Latin America & Caribbean

Panama charges North Korea weapons ship's crew

Military equipment in two containers aboard the North Korean-flagged freighter Chong Chon Gang
Image caption Prosecutors say the ship breached Panama's internal security

Panama has charged the crew of a North Korean ship detained in Panama after it was found to be carrying weapons.

Prosecutor Javier Caraballo accused the 35 crew members of endangering public security by illegally transporting war material.

The charges came just hours after North Korea urged Panama to release the ship and its crew without delay.

Police found the weapons under bags of sugar. Cuba has said it had sent the weapons to North Korea for repairs.

'Hidden load'

Panama has asked the UN to investigate whether there has been a breach of the sanctions against North Korea.

The UN sanctions prohibit the supply of arms to Pyongyang in the dispute over its controversial nuclear programme.

"According to its declaration, the ship only carried 10,000 tonnes sugar, it never declared war material and that in itself is a violation of the rules and a grave danger for the transit through the Panama canal," Mr Caraballo said.

He said the crew had remained silent when the charges against them were brought.

They will remain in detention while Panamanian security forces continue to unload the cargo under which the weapons were hidden.

Panama's Security Minister Jose Raul Mulino said the ship and its cargo had broken Panamanian and international law.

"This is not an official or military ship belonging to the North Korean government."

"It's a commercial ship which wanted to pass through the Panama canal with a [cargo] declaration which failed to reflect what it was carrying, turning a blind eye to the fact that its cargo could be violating UN resolutions," he said.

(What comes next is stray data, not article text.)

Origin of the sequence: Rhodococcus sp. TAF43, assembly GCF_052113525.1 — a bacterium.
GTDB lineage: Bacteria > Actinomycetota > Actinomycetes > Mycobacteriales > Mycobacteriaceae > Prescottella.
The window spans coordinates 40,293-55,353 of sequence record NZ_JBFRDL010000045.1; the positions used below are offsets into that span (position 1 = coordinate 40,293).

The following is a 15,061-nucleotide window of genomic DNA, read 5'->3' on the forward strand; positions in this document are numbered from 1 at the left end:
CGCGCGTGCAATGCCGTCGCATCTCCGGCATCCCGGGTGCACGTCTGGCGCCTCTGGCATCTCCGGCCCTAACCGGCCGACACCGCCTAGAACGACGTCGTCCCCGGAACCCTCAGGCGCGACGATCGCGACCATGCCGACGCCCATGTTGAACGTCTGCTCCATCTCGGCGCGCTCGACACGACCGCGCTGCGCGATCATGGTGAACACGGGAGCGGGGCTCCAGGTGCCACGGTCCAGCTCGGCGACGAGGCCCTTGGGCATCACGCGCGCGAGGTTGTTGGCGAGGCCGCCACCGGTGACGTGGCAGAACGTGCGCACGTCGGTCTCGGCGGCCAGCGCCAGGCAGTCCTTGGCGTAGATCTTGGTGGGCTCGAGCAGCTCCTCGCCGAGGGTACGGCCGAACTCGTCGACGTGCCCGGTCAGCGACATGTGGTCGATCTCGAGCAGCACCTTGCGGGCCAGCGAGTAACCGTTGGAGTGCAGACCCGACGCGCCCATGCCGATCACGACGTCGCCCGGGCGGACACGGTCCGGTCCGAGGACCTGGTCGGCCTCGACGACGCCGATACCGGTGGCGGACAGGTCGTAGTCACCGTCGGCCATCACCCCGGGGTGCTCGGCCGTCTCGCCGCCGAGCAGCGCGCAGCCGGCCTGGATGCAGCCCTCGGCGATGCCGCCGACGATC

According to the security minister, the search could take days.

"This ship was loaded in a way to make it hard to unload; the effort is enormous," he said.

Image caption The cargo seized from the North Korean ship is now guarded by Panamanian soldiers at the port of Colon City
Image caption Forensic teams have begun examining the contents of the shipping containers seized on Tuesday.
Image caption The ship was carrying what appeared to be an ageing Soviet-built radar control system for surface-to-air missiles.
Image caption Cuba - which owns this deactivated Soviet-era medium-range ballistic missile - said it had sent the weapons to North Korea for repairs.
Image caption The North Korean-flagged ship is also being inspected after customs officials found weapons hidden under sacks of sugar in the containers

'Obsolete weapons'

On Wednesday, North Korea asked Panama to release the ship.

"This cargo is nothing but ageing weapons which are to be sent back to Cuba after overhauling them according to a legitimate contract," the North's foreign ministry was quoted as saying by the state-run Central News Agency.

Cuba had earlier admitted being behind the stash of weapons found on board the ship. It said they were Soviet-era arms from Cuba headed for repair in North Korea.

The Cuban foreign ministry said the Chong Chon Gang was carrying 240 tonnes of "obsolete" defensive weapons - two anti-aircraft missile complexes, nine missiles in parts and spares, two MiG-21bis fighter planes and 15 MiG engines.

Havana also reaffirmed its commitment to "peace, disarmament, including nuclear disarmament, and respect for international law".

The Chong Chon Gang left Russia's far east on 12 April and travelled across the Pacific Ocean before entering the canal at the start of June, with Cuba as its stated destination.

It was stopped near Manzanillo on the Atlantic side of the canal last week, but Panama only released details of the find on Tuesday.

The ship disappeared from satellite tracking systems after it left the Caribbean side of the canal, resurfacing on 11 July.

Experts say this may indicate that the crew switched off the system which automatically communicates details of their location.

Panama says it is awaiting the arrival of experts from the United Nations Security Council to inspect the weapons.

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